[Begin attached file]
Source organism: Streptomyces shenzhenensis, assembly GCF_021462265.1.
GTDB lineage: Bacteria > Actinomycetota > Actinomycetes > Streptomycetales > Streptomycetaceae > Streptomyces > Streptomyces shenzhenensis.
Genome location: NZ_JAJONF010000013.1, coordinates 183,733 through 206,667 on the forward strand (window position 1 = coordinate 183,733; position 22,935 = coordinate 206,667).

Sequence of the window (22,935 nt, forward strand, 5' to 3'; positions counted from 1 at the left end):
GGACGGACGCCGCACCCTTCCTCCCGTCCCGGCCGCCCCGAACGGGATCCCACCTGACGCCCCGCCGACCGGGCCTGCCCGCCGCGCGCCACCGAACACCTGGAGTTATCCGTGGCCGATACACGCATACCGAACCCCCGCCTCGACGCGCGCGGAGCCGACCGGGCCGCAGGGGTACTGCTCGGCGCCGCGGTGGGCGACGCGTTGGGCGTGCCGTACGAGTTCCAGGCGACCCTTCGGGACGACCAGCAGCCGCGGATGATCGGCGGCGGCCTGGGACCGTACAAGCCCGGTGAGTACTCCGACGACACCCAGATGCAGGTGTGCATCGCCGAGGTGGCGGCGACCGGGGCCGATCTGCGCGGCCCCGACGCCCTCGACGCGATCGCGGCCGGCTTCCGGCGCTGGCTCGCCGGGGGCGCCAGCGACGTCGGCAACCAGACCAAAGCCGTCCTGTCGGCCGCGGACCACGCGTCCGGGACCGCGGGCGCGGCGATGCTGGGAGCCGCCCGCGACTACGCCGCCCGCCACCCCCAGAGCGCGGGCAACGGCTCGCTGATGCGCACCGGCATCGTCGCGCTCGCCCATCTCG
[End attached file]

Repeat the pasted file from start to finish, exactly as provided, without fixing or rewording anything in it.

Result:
Source organism: Streptomyces shenzhenensis, assembly GCF_021462265.1.
GTDB lineage: Bacteria > Actinomycetota > Actinomycetes > Streptomycetales > Streptomycetaceae > Streptomyces > Streptomyces shenzhenensis.
Genome location: NZ_JAJONF010000013.1, coordinates 183,733 through 206,667 on the forward strand (window position 1 = coordinate 183,733; position 22,935 = coordinate 206,667).

Sequence of the window (22,935 nt, forward strand, 5' to 3'; positions counted from 1 at the left end):
GGACGGACGCCGCACCCTTCCTCCCGTCCCGGCCGCCCCGAACGGGATCCCACCTGACGCCCCGCCGACCGGGCCTGCCCGCCGCGCGCCACCGAACACCTGGAGTTATCCGTGGCCGATACACGCATACCGAACCCCCGCCTCGACGCGCGCGGAGCCGACCGGGCCGCAGGGGTACTGCTCGGCGCCGCGGTGGGCGACGCGTTGGGCGTGCCGTACGAGTTCCAGGCGACCCTTCGGGACGACCAGCAGCCGCGGATGATCGGCGGCGGCCTGGGACCGTACAAGCCCGGTGAGTACTCCGACGACACCCAGATGCAGGTGTGCATCGCCGAGGTGGCGGCGACCGGGGCCGATCTGCGCGGCCCCGACGCCCTCGACGCGATCGCGGCCGGCTTCCGGCGCTGGCTCGCCGGGGGCGCCAGCGACGTCGGCAACCAGACCAAAGCCGTCCTGTCGGCCGCGGACCACGCGTCCGGGACCGCGGGCGCGGCGATGCTGGGAGCCGCCCGCGACTACGCCGCCCGCCACCCCCAGAGCGCGGGCAACGGCTCGCTGATGCGCACCGGCATCGTCGCGCTCGCCCATCTCG